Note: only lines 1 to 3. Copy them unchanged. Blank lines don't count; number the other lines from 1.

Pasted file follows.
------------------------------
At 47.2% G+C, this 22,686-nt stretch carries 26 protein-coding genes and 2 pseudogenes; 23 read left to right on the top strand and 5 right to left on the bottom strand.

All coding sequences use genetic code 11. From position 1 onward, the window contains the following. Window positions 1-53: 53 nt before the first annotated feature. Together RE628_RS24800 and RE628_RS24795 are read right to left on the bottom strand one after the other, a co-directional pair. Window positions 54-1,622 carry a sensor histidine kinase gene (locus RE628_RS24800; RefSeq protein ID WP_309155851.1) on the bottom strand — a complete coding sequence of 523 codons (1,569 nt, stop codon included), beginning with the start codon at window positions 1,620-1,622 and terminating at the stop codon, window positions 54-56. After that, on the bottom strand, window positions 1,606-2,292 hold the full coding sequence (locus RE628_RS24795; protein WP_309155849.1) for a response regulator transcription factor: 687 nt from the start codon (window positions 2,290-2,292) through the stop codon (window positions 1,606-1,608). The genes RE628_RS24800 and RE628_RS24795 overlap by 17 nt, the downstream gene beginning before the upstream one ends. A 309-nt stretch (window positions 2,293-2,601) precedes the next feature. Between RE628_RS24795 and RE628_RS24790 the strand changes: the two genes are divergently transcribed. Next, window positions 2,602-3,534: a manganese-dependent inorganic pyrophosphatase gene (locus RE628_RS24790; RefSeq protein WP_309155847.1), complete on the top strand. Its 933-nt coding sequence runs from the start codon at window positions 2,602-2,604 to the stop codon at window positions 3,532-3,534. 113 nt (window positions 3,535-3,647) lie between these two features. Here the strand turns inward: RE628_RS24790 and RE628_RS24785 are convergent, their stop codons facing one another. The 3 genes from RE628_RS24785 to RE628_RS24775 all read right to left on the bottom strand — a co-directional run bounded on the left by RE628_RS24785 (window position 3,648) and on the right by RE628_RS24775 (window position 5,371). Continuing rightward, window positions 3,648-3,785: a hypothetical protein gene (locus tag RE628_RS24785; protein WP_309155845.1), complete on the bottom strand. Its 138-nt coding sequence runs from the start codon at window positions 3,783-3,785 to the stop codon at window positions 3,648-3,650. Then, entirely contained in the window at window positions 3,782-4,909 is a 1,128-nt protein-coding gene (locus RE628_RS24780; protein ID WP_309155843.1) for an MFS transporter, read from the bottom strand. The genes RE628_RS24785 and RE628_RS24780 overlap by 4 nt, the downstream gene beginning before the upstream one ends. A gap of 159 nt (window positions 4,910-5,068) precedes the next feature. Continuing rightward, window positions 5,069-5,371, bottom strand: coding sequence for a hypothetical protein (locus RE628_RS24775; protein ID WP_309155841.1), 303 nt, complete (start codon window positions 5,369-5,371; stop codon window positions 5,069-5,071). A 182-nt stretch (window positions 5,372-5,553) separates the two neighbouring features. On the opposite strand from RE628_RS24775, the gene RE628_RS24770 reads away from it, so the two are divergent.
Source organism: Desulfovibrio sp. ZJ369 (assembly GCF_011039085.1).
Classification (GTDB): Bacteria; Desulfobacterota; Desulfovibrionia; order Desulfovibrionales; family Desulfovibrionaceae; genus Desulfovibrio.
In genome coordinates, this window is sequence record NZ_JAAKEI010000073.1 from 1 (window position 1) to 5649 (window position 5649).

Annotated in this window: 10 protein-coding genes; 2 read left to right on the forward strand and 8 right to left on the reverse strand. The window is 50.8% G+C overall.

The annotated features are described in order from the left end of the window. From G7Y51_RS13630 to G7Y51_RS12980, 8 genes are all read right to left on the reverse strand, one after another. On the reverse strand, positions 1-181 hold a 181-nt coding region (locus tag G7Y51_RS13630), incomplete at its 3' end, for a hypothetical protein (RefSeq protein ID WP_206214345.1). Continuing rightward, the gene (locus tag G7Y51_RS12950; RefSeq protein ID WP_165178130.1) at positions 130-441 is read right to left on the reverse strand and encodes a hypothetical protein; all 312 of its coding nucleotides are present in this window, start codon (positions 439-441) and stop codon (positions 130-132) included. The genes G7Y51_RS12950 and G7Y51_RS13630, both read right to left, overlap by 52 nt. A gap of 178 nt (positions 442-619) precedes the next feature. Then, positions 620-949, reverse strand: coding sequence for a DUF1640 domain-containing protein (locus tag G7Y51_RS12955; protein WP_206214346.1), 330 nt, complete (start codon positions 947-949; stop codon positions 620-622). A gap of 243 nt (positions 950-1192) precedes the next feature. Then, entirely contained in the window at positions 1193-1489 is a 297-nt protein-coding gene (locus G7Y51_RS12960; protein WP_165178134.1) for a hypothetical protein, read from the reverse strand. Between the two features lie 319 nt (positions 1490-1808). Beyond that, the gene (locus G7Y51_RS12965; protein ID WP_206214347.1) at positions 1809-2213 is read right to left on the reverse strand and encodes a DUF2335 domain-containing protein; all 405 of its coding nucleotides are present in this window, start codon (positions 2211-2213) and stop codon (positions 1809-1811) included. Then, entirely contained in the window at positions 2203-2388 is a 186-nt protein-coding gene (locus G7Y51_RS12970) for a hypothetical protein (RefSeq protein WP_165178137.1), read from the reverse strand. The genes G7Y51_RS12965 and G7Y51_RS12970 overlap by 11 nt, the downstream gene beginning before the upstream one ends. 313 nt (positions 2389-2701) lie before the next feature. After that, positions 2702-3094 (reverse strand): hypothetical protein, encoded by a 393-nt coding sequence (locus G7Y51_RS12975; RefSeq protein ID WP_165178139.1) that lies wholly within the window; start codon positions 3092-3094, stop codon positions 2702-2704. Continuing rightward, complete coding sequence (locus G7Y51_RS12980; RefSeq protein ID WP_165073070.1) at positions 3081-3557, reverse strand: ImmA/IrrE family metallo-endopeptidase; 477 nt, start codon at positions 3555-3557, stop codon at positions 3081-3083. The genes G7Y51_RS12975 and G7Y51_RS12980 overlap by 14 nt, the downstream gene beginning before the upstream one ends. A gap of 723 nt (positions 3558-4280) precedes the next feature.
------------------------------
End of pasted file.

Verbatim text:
At 47.2% G+C, this 22,686-nt stretch carries 26 protein-coding genes and 2 pseudogenes; 23 read left to right on the top strand and 5 right to left on the bottom strand.

All coding sequences use genetic code 11. From position 1 onward, the window contains the following. Window positions 1-53: 53 nt before the first annotated feature. Together RE628_RS24800 and RE628_RS24795 are read right to left on the bottom strand one after the other, a co-directional pair. Window positions 54-1,622 carry a sensor histidine kinase gene (locus RE628_RS24800; RefSeq protein ID WP_309155851.1) on the bottom strand — a complete coding sequence of 523 codons (1,569 nt, stop codon included), beginning with the start codon at window positions 1,620-1,622 and terminating at the stop codon, window positions 54-56. After that, on the bottom strand, window positions 1,606-2,292 hold the full coding sequence (locus RE628_RS24795; protein WP_309155849.1) for a response regulator transcription factor: 687 nt from the start codon (window positions 2,290-2,292) through the stop codon (window positions 1,606-1,608). The genes RE628_RS24800 and RE628_RS24795 overlap by 17 nt, the downstream gene beginning before the upstream one ends. A 309-nt stretch (window positions 2,293-2,601) precedes the next feature. Between RE628_RS24795 and RE628_RS24790 the strand changes: the two genes are divergently transcribed. Next, window positions 2,602-3,534: a manganese-dependent inorganic pyrophosphatase gene (locus RE628_RS24790; RefSeq protein WP_309155847.1), complete on the top strand. Its 933-nt coding sequence runs from the start codon at window positions 2,602-2,604 to the stop codon at window positions 3,532-3,534. 113 nt (window positions 3,535-3,647) lie between these two features. Here the strand turns inward: RE628_RS24790 and RE628_RS24785 are convergent, their stop codons facing one another. The 3 genes from RE628_RS24785 to RE628_RS24775 all read right to left on the bottom strand — a co-directional run bounded on the left by RE628_RS24785 (window position 3,648) and on the right by RE628_RS24775 (window position 5,371). Continuing rightward, window positions 3,648-3,785: a hypothetical protein gene (locus tag RE628_RS24785; protein WP_309155845.1), complete on the bottom strand. Its 138-nt coding sequence runs from the start codon at window positions 3,783-3,785 to the stop codon at window positions 3,648-3,650. Then, entirely contained in the window at window positions 3,782-4,909 is a 1,128-nt protein-coding gene (locus RE628_RS24780; protein ID WP_309155843.1) for an MFS transporter, read from the bottom strand. The genes RE628_RS24785 and RE628_RS24780 overlap by 4 nt, the downstream gene beginning before the upstream one ends. A gap of 159 nt (window positions 4,910-5,068) precedes the next feature. Continuing rightward, window positions 5,069-5,371, bottom strand: coding sequence for a hypothetical protein (locus RE628_RS24775; protein ID WP_309155841.1), 303 nt, complete (start codon window positions 5,369-5,371; stop codon window positions 5,069-5,071). A 182-nt stretch (window positions 5,372-5,553) separates the two neighbouring features. On the opposite strand from RE628_RS24775, the gene RE628_RS24770 reads away from it, so the two are divergent.
Source organism: Desulfovibrio sp. ZJ369 (assembly GCF_011039085.1).